ROURKELA: Months ahead of the peak summer season, water in river Koel has already started drying up. At many places, water level of the river has dropped drastically. The river, originating in Ranchi district of Jharkhand, enters Sundargarh near Jareikela and flows through Bisra, Nuagaon and Kuanrmunda blocks and RIT limits in Sundargarh district before meeting river Sankh at Vedvyas here to form river Brahmani. Apparently, drop in water level of the river had led to drinking water crisis in Rourkela Industrial Township (RIT) of Rourkela Steel Plant (RSP) in April this year.
In the wake of the crisis, the RSP had taken a number of measures, including excavation of the river bed, to accumulate more water near its intake well, digging of a few dug wells and tube wells and making provisions to ensure supply of water to the Hilltop reservoir of RSP at Sector-20 from other sources. However, neither the Sundargarh administration nor the RSP authorities are now aware of the reason behind decreasing water holding capacity of river Koel for the last one month.
General secretary of Rourkela Ispat Karkhana Karmachari Sangh (RIKKS), the BMS-affiliated recognised trade union of RSP, HS Bal said work would start soon with an investment of `30 crore and will be completed before the next summer to ensure supply of water from Brahmani Water Works, Sector-8, to the Hilltop reservoir. He said the Sector-8 facility gets water from the river Brahmani through Tarkera pump house of RSP which gets water from RSP’s Mandira dam at Laing.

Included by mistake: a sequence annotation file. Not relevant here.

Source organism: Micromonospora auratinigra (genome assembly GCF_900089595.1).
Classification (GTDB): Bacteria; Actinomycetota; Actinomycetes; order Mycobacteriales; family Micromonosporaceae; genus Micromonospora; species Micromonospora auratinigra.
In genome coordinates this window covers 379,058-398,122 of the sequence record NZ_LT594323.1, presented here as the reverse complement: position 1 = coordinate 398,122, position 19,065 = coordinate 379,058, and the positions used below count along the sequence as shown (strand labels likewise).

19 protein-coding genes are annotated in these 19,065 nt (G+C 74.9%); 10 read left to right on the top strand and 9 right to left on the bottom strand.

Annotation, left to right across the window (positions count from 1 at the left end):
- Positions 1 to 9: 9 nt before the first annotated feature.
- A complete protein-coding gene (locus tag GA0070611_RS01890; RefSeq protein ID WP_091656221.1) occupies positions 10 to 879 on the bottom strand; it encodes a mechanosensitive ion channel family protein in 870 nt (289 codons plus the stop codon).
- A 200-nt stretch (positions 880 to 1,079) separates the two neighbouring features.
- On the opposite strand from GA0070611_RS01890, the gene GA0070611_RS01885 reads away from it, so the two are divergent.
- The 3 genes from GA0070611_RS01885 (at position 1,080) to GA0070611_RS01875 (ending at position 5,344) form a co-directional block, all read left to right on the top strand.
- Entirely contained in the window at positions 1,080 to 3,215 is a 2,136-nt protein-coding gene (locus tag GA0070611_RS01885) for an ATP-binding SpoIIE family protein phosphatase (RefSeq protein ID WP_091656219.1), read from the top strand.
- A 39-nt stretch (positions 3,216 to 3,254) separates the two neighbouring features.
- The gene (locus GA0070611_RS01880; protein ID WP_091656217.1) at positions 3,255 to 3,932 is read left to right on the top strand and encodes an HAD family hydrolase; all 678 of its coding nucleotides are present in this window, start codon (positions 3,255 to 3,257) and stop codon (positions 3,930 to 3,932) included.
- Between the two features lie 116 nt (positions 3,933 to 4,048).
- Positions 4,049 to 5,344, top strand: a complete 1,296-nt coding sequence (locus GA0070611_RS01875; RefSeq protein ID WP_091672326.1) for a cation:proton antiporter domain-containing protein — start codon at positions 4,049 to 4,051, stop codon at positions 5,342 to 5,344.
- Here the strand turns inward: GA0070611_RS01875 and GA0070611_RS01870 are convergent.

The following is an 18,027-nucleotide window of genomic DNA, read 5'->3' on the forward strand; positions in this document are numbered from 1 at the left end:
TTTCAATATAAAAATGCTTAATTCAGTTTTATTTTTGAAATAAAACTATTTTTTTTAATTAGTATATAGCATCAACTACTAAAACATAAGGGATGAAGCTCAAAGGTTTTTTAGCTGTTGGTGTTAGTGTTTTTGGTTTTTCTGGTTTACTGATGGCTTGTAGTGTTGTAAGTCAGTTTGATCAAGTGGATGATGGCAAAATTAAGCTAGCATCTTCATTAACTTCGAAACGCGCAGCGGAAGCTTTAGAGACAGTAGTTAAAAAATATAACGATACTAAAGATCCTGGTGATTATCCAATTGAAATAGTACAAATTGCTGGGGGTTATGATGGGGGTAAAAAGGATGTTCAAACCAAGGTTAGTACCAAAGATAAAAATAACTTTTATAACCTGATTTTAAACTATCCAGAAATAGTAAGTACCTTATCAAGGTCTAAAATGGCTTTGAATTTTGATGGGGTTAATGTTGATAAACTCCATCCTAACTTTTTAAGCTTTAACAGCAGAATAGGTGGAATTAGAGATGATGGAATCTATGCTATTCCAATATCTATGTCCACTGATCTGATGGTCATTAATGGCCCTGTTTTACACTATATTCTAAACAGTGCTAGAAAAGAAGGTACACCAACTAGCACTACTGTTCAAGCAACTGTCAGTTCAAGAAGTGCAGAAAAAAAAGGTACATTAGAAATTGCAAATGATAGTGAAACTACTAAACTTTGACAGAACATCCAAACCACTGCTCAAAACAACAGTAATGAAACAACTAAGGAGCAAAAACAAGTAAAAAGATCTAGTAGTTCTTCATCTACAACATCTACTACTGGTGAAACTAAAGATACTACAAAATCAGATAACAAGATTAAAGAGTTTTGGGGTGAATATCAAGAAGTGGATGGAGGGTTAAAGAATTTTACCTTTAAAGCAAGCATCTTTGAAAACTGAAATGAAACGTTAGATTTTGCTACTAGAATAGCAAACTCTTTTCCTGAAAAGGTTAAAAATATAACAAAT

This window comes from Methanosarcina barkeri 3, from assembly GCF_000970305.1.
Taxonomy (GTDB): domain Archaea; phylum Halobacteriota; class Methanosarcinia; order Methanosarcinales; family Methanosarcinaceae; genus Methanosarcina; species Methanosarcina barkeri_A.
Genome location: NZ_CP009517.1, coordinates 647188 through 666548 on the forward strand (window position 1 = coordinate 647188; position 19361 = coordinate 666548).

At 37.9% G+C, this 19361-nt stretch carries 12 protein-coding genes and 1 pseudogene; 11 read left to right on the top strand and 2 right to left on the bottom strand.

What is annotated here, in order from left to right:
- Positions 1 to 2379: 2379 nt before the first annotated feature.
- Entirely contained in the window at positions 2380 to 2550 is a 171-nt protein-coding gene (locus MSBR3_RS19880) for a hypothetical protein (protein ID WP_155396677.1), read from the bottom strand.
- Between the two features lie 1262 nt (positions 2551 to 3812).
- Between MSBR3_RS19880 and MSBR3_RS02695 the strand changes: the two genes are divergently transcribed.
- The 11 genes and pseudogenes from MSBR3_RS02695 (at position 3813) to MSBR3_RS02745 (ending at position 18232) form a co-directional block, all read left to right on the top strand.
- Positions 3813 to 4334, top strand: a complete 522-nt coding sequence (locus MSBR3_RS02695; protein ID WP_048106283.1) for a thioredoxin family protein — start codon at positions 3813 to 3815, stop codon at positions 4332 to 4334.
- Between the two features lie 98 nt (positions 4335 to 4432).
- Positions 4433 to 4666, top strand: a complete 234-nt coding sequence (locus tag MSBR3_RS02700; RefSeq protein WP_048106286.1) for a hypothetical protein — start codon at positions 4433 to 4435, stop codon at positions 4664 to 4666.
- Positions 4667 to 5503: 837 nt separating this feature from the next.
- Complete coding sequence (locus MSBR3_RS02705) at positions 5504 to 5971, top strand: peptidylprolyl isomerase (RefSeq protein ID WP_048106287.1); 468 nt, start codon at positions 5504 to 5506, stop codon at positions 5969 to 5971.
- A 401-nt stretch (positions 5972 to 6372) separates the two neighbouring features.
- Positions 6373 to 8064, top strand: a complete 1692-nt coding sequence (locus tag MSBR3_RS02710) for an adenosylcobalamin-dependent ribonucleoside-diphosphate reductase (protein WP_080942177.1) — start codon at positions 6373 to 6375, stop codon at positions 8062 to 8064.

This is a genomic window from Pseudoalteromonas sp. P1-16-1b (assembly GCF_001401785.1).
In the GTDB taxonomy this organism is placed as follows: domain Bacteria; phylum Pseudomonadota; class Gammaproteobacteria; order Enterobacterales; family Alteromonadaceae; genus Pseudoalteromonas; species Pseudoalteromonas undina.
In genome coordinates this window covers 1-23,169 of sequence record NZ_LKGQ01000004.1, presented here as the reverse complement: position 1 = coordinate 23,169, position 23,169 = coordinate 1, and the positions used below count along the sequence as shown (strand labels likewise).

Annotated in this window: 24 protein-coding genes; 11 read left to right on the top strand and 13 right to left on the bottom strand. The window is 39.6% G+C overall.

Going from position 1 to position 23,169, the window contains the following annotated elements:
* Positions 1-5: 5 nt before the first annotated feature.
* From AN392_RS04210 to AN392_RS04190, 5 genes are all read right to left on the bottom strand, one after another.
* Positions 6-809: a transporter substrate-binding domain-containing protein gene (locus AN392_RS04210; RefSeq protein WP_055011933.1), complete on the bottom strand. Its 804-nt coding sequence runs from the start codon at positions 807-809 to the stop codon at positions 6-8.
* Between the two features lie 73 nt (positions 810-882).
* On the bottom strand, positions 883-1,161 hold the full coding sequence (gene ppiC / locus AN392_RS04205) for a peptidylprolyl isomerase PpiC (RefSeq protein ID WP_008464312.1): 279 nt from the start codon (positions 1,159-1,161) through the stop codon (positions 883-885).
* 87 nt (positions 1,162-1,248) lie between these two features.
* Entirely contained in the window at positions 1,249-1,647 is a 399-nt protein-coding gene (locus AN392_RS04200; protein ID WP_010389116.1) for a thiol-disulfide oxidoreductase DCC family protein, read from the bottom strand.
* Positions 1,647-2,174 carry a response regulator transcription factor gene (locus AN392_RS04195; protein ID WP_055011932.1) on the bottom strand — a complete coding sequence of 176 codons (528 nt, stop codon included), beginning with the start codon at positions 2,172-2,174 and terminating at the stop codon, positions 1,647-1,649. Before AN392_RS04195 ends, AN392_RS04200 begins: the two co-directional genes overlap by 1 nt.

However, it remains to be seen if the RSP initiatives will suffice in meeting the water needs during peak summer, when RIT requires 15.5 million gallons per day (MGD). The water is supplied through 500 km of water supply lines catering to 24,500 staff quarters and 5,675 shops spread over 19 sectors. The RSP’s piped water supply does not cover a vast slum population.
Meanwhile, almost 40 months after Chief Minister Naveen Patnaik had laid foundation for a low-height-barrage-cum-bridge project at Jhirpani on river Koel for meeting drinking water and irrigation requirements, the project is yet to start. Executive Engineer of Irrigation division, A K Biswal, said over a year back, the original project was redesigned into pick-up weir, but it is now getting redesigned as a barrage project with primary aim of drinking water storage. Drastic fall in water level of Koel river is also set to hamper assured irrigation on 1,660 hectares in the district.